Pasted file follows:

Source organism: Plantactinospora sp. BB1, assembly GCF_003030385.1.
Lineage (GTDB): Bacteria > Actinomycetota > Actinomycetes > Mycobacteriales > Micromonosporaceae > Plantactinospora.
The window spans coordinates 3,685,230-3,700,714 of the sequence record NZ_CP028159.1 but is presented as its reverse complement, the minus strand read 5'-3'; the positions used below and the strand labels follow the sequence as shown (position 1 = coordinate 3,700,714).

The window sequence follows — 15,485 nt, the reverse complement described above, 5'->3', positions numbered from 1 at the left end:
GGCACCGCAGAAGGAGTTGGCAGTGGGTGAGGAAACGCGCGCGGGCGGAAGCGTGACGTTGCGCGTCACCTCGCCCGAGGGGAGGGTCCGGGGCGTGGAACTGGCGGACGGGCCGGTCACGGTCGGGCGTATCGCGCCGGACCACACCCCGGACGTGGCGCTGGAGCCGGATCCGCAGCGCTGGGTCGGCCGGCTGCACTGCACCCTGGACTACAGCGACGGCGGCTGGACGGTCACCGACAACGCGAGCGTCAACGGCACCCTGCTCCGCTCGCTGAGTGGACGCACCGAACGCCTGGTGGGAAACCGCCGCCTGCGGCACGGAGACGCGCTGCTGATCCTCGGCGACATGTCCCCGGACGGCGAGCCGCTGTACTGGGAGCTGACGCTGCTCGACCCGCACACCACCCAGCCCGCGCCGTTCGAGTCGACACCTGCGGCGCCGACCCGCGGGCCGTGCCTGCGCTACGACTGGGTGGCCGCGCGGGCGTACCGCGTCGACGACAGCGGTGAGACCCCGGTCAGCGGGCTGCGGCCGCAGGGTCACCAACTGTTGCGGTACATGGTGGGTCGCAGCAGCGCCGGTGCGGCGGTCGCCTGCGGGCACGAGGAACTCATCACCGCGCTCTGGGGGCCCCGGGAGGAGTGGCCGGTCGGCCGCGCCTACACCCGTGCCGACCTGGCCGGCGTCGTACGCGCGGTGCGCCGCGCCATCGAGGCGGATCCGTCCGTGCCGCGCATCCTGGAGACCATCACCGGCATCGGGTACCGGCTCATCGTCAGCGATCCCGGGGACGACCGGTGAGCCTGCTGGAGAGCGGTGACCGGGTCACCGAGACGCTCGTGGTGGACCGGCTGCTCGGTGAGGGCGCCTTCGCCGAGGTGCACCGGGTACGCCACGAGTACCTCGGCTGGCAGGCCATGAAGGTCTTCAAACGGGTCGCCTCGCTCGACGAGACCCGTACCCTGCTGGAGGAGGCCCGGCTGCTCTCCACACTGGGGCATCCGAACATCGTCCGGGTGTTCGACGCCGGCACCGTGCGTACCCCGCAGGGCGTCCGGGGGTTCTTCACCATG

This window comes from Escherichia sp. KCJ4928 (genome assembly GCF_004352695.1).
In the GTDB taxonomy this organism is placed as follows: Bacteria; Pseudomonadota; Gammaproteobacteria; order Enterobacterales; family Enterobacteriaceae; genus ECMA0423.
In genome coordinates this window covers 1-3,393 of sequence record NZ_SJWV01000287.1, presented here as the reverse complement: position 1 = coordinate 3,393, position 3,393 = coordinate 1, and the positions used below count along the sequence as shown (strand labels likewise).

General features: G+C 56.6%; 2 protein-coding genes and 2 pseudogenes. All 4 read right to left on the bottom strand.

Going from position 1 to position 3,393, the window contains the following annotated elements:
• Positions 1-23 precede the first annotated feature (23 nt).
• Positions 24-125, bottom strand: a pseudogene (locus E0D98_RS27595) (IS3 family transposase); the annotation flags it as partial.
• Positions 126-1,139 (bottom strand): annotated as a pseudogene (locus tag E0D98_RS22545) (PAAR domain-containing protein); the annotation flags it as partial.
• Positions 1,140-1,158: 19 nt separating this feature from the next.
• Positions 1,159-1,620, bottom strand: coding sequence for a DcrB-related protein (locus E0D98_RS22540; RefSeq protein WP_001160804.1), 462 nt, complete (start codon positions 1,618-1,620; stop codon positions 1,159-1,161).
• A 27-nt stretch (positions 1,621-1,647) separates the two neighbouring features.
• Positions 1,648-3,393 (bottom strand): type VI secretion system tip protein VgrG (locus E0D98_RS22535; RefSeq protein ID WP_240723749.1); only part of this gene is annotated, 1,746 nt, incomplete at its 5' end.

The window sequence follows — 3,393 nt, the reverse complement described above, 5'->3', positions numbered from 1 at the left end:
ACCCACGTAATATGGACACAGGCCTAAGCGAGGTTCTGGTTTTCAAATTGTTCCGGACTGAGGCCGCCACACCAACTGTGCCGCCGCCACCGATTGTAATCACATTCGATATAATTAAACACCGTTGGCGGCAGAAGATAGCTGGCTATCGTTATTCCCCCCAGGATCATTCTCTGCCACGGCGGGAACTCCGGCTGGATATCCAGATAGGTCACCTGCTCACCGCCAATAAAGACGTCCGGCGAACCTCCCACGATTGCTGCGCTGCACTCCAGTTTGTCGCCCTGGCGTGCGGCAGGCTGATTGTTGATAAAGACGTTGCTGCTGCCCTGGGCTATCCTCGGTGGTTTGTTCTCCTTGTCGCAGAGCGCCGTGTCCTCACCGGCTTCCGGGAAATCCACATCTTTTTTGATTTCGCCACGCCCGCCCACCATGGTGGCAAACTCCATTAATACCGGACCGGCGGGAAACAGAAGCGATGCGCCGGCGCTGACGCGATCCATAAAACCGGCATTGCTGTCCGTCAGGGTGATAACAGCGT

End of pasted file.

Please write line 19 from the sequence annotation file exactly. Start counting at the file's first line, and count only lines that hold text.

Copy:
ACCCACGTAATATGGACACAGGCCTAAGCGAGGTTCTGGTTTTCAAATTGTTCCGGACTGAGGCCGCCACACCAACTGTGCCGCCGCCACCGATTGTAATCACATTCGATATAATTAAACACCGTTGGCGGCAGAAGATAGCTGGCTATCGTTATTCCCCCCAGGATCATTCTCTGCCACGGCGGGAACTCCGGCTGGATATCCAGATAGGTCACCTGCTCACCGCCAATAAAGACGTCCGGCGAACCTCCCACGATTGCTGCGCTGCACTCCAGTTTGTCGCCCTGGCGTGCGGCAGGCTGATTGTTGATAAAGACGTTGCTGCTGCCCTGGGCTATCCTCGGTGGTTTGTTCTCCTTGTCGCAGAGCGCCGTGTCCTCACCGGCTTCCGGGAAATCCACATCTTTTTTGATTTCGCCACGCCCGCCCACCATGGTGGCAAACTCCATTAATACCGGACCGGCGGGAAACAGAAGCGATGCGCCGGCGCTGACGCGATCCATAAAACCGGCATTGCTGTCCGTCAGGGTGATAACAGCGT